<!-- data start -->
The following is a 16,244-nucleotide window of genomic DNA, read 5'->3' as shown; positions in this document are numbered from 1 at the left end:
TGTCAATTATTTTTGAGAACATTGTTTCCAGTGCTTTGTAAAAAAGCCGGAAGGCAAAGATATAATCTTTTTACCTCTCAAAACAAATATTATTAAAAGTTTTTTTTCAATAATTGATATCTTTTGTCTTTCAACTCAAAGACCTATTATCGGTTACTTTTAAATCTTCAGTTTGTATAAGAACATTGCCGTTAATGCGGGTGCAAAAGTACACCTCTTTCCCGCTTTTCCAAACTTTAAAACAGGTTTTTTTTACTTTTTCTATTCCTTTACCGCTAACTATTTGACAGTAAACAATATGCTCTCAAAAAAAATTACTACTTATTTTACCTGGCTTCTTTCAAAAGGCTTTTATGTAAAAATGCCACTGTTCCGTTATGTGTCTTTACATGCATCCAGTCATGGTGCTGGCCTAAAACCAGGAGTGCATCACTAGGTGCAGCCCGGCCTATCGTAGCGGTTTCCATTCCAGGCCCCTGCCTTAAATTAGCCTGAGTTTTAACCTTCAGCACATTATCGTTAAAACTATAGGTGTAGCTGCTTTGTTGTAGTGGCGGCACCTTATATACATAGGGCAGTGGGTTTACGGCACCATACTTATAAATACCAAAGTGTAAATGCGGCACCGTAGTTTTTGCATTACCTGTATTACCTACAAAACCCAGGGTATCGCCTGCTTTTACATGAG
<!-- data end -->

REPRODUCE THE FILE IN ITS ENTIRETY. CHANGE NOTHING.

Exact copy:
The following is a 16,244-nucleotide window of genomic DNA, read 5'->3' as shown; positions in this document are numbered from 1 at the left end:
TGTCAATTATTTTTGAGAACATTGTTTCCAGTGCTTTGTAAAAAAGCCGGAAGGCAAAGATATAATCTTTTTACCTCTCAAAACAAATATTATTAAAAGTTTTTTTTCAATAATTGATATCTTTTGTCTTTCAACTCAAAGACCTATTATCGGTTACTTTTAAATCTTCAGTTTGTATAAGAACATTGCCGTTAATGCGGGTGCAAAAGTACACCTCTTTCCCGCTTTTCCAAACTTTAAAACAGGTTTTTTTTACTTTTTCTATTCCTTTACCGCTAACTATTTGACAGTAAACAATATGCTCTCAAAAAAAATTACTACTTATTTTACCTGGCTTCTTTCAAAAGGCTTTTATGTAAAAATGCCACTGTTCCGTTATGTGTCTTTACATGCATCCAGTCATGGTGCTGGCCTAAAACCAGGAGTGCATCACTAGGTGCAGCCCGGCCTATCGTAGCGGTTTCCATTCCAGGCCCCTGCCTTAAATTAGCCTGAGTTTTAACCTTCAGCACATTATCGTTAAAACTATAGGTGTAGCTGCTTTGTTGTAGTGGCGGCACCTTATATACATAGGGCAGTGGGTTTACGGCACCATACTTATAAATACCAAAGTGTAAATGCGGCACCGTAGTTTTTGCATTACCTGTATTACCTACAAAACCCAGGGTATCGCCTGCTTTTACATGAG